John William Coltrane (September 23, 1926 – July 17, 1967) was an American jazz saxophonist and composer.
Starting in bebop and hard bop, Coltrane later pioneered free jazz. He influenced generations of other musicians, and remains one of the most significant tenor saxophonists in jazz history. He was astonishingly prolific: he made about fifty recordings as a leader in his twelve-year-long recording career, and appeared as a sideman on many other albums, notably with trumpeter Miles Davis. As his career progressed, Coltrane's music took on an increasingly spiritual dimension. His second wife was pianist Alice Coltrane, and their son Ravi Coltrane is also a saxophonist.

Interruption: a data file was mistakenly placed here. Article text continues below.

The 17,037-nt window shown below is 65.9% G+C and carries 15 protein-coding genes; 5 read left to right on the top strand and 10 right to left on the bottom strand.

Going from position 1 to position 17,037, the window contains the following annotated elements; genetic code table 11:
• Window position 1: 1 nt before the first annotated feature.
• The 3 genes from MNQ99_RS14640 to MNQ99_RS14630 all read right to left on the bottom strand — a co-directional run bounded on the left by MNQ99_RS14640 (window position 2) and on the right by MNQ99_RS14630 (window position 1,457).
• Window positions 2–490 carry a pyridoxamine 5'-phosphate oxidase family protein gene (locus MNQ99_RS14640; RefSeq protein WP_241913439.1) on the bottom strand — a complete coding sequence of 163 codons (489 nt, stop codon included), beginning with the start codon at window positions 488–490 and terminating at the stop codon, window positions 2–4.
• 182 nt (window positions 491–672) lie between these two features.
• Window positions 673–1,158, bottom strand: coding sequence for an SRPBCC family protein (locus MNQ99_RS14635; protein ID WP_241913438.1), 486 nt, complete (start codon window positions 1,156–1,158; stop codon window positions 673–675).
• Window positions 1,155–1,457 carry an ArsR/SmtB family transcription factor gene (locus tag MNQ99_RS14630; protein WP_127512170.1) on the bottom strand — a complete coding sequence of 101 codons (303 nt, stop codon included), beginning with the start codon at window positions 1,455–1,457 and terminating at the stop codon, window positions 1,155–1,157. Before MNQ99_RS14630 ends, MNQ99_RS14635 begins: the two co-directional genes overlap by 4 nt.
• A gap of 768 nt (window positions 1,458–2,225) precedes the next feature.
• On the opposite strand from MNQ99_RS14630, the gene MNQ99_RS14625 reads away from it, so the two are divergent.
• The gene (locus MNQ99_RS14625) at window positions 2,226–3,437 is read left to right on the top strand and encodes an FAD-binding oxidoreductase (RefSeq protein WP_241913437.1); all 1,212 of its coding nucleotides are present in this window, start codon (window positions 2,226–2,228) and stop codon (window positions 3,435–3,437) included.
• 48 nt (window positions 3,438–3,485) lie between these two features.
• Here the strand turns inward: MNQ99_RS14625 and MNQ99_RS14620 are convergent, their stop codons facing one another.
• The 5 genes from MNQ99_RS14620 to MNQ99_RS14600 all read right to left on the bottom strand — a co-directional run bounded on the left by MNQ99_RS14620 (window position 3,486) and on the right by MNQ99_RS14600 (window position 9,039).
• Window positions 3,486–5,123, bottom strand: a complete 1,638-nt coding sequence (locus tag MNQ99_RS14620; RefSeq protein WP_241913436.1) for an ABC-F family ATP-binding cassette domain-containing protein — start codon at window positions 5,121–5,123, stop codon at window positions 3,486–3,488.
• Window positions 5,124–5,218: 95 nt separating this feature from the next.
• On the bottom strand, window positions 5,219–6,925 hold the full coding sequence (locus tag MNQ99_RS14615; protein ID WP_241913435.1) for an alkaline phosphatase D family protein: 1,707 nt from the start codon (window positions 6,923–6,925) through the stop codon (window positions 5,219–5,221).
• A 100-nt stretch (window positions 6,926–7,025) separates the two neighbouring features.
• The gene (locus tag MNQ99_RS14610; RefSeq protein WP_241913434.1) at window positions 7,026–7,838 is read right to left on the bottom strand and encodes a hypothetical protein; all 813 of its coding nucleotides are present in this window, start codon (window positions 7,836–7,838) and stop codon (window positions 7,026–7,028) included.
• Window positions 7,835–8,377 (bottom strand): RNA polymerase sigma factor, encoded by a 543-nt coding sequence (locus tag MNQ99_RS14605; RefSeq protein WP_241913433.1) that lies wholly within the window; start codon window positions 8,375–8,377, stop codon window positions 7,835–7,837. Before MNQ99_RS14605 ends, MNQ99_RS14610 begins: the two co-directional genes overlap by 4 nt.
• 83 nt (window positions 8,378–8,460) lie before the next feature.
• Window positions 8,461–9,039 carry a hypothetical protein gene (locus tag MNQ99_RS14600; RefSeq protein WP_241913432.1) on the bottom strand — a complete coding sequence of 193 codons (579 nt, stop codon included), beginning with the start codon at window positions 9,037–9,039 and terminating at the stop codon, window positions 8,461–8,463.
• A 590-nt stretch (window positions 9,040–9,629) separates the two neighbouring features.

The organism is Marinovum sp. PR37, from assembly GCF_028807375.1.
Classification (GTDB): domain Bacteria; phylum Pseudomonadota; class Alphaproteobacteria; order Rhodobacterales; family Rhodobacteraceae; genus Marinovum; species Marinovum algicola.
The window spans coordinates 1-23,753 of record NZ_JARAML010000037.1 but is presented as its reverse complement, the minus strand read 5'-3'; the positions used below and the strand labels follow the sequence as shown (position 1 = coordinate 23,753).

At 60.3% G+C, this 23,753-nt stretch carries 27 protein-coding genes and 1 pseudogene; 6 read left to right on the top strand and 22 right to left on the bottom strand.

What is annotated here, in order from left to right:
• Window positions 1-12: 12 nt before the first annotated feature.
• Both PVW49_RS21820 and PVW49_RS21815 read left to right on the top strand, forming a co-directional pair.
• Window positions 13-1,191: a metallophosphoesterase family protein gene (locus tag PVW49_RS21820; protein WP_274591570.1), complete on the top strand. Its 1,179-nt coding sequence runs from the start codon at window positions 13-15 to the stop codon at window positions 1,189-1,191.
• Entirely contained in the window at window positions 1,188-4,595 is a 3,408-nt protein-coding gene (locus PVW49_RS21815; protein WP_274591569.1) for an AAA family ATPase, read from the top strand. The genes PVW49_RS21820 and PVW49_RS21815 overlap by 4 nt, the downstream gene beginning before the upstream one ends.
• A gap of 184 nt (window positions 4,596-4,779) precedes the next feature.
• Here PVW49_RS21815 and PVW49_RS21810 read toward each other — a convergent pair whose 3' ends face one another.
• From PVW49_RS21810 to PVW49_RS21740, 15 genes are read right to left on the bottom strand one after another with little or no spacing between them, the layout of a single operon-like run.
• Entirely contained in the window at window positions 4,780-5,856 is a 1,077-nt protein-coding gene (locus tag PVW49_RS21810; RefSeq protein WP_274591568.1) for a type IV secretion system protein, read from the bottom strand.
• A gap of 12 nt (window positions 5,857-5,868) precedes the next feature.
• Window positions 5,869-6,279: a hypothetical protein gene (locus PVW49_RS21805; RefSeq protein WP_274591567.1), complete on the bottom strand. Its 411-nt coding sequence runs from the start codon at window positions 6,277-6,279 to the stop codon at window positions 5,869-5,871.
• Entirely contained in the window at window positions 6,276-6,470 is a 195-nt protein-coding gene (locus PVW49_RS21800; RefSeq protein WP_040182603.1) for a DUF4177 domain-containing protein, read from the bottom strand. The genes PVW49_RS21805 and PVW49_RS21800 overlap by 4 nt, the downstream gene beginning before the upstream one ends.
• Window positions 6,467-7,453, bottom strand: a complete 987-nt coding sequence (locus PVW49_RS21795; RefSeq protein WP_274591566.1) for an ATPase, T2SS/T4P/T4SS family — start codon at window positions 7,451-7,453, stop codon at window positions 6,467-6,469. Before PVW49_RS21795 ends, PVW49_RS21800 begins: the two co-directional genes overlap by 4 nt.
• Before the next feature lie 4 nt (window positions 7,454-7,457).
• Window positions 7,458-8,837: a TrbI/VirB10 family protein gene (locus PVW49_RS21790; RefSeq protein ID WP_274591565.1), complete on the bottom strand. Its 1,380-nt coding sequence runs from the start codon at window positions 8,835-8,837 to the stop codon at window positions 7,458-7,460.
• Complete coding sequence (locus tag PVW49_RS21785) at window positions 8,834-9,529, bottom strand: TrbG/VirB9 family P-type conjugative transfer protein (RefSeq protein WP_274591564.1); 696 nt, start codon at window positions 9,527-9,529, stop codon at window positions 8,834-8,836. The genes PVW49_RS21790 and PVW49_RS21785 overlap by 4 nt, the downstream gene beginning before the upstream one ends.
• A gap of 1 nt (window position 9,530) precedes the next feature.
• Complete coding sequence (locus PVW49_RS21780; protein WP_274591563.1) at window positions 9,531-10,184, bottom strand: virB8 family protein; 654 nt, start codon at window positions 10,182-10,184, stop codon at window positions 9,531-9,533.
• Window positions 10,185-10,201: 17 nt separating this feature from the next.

He received a posthumous Special Citation from the Pulitzer Prize Board in 2007 for his "masterful improvisation, supreme musicianship and iconic centrality to the history of jazz."